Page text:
Indirect assessment of porcine reproductive and respiratory syndrome virus status in pigs prior to weaning by sampling sows and the environment

Carles Vilalta, Juan Sanhueza, Jorge Garrido, Deb Murray, Robert Morrison, Cesar A. Corzo, Montserrat Torremorell

Research output: Contribution to journalArticlepeer-review

7 Scopus citations


There is a need to develop cost effective approaches to sample large populations in particular to determine the disease status of pigs prior to weaning. In this study we assessed the presence of the porcine reproductive and respiratory syndrome virus (PRRSV) in the environment (surfaces and air) of farrowing rooms, and udder skin of lactating sows as an indirect measure of piglet PRRSV status. Samples were collected at processing and weaning every three weeks for 23 weeks after a PRRSV outbreak was diagnosed in a swine breeding herd. PRRSV was detected at processing in udder skin wipes, environmental wipes and airborne deposited particle samples up to 14 weeks post outbreak and at weaning in udder skin wipes up to 17 weeks post outbreak. Similar sensitivities were observed for udder skin wipes (43% [95% CI: 23%–66%]) and surface wipes (57% [95% CI: 34%–77%]) when compared to serum at the litter level from piglets at processing. PRRSV was detected in the environment and the udder skin of lactating sows, which indicates that aggregate samples of the environment or lactating sows may be used to evaluate the PRRSV status of the herd in pigs prior to weaning. However, the use of environmental samples to detect PRRSV by RT-PCR should not be used as the single method to assess the PRRSV status at the litter level. Furthermore, our findings also highlight potential sources of PRRSV infection for piglets in breeding herds.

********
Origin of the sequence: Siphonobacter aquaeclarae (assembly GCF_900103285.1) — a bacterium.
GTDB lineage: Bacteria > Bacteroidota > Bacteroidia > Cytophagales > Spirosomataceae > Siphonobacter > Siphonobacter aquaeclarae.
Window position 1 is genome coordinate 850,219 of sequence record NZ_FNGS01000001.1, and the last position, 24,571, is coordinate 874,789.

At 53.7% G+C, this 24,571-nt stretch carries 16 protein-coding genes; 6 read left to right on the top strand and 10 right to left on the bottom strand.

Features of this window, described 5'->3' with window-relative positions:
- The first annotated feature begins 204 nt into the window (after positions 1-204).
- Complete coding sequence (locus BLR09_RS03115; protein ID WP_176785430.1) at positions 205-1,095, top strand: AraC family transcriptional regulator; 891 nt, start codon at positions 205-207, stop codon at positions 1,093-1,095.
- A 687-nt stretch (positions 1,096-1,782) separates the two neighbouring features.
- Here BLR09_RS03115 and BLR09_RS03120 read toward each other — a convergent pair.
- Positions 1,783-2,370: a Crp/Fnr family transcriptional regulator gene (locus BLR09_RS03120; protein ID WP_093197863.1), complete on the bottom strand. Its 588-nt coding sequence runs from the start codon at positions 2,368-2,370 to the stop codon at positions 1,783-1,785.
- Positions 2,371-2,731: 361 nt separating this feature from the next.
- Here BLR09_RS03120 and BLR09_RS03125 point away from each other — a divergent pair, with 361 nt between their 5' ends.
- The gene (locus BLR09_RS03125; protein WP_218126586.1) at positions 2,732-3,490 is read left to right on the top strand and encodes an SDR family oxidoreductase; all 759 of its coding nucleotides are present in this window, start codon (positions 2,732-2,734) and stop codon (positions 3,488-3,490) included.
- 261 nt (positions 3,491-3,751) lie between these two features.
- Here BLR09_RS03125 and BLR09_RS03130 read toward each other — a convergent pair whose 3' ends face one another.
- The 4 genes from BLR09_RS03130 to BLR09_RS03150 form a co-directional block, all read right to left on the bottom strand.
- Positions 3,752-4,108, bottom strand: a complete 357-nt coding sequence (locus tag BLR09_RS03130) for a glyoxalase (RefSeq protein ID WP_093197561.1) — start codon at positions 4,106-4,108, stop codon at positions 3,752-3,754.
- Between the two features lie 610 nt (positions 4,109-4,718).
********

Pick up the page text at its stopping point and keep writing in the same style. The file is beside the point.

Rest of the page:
Original languageEnglish (US)
Article number108406
JournalVeterinary Microbiology
StatePublished - Oct 2019

Bibliographical note

Funding Information:
This study was funded by the Awards Advancing Research in Respiratory Disease from Boehringer Ingelheim Vetmedica Inc , and the Swine Disease Eradication Center of the University of Minnesota . The authors would like to acknowledge My Yang, Alejandro Casanova and Shaoqin Wu for their assistance during sample collection and processing. JS and CV would like to specially acknowledge the role of Robert Morrison as mentor, colleague and friend.

Publisher Copyright:
© 2019 Elsevier B.V.


  • Environment
  • Monitoring
  • Nurse sow
  • Udder


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